In the lower levels of academia, the proportion of women and men is fairly well balanced. There are, however, far fewer women progressing to professorial and academic leadership roles. In this piece, Prize Fellow Cornelia Lawson discusses recent research which might help to explain why this is.
While numbers of female researchers and lecturers are growing, there are still barriers to women reaching the highest levels of academia. According to hefce, of new professorial positions created between 2012-13 and 2016 in the UK, only about two out of five have been filled by women.
One of the reasons for this might be reflected in our research, which shows evidence of a “motherhood penalty” for female scientists.
Working with the University of Turin and the National Research Council of Italy, we analysed the careers of 262 male and female scientists at the University of Turin over a ten-year period. The study examined teaching and family commitments alongside public funding and the impact of research achieved through the quality of journal publications and volume of citations.
Our research showed that women receive less funding than their male peers and that citation rates, where research is quoted in other academic work, drop for women with young children. We also found that public funding of research is controlled by elite networks, such as professional scientific bodies. Those in leading management roles in these networks receive twice the funding of other academics, through favouritism or unconscious bias in the selection process.
So why is it that female scientists with young children are not matching the citation levels of their male counterparts? It may be more likely that women academics are trying to balance work and childcare responsibilities. It therefore may be more difficult for them to travel to international conferences and meetings to promote their research findings, the result being that their research is overlooked. Work by colleagues at the University of Kent also showed that conferences are a place where new and better collaborations are formed, an opportunity that young mothers may not be able to take up.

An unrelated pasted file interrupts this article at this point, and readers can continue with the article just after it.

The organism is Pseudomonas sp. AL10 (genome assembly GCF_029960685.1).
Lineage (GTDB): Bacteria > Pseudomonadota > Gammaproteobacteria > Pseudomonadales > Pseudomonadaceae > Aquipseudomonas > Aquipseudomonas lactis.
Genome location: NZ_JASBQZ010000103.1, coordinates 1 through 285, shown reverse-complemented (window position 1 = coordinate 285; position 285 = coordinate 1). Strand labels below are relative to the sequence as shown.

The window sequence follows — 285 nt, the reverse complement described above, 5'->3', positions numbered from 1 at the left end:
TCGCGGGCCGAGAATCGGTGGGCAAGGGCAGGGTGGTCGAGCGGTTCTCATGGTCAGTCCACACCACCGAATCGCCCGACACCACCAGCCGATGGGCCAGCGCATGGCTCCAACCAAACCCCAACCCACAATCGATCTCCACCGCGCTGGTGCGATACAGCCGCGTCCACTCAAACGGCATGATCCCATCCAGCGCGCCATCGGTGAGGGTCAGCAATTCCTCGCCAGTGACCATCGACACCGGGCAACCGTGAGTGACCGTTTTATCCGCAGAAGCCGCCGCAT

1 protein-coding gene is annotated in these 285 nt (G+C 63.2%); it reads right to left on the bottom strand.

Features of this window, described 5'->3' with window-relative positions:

Conversely, fatherhood is correlated with higher citation rates for male scientists in the study. This could perhaps be explained by a stronger focus on career, driven by the desire to provide for their new offspring, or it might reflect a strategic decision to have a family when they feel their career is safely established.
Although this study focused on scientist academics in Italy, we believe that similar results may be found in other academic disciplines and in other countries including the UK, China and the United States, where the allocation of research funding has also been found to be linked to membership in elite networks.
Some progress has been made. For example the European Research Council and the Research Councils UK (RCUK) have initiated training to address unconscious bias in funding allocation, including gender biases. In the UK many universities have signed up to the Athena SWAN charter, which seeks to advance gender equality in academia.
There is, however, more work to do. The productivity puzzle is an important challenge for universities that are striving to further scientific and technical knowledge. For universities who want to make the most of their talent, there needs to be greater scrutiny of selection processes and diversity in the allocation of funding, and better support systems for women academics with childcare responsibilities.
The research was presented at the Royal Economic Society’s Annual Conference on 28 March 2018, and the full paper can be viewed here.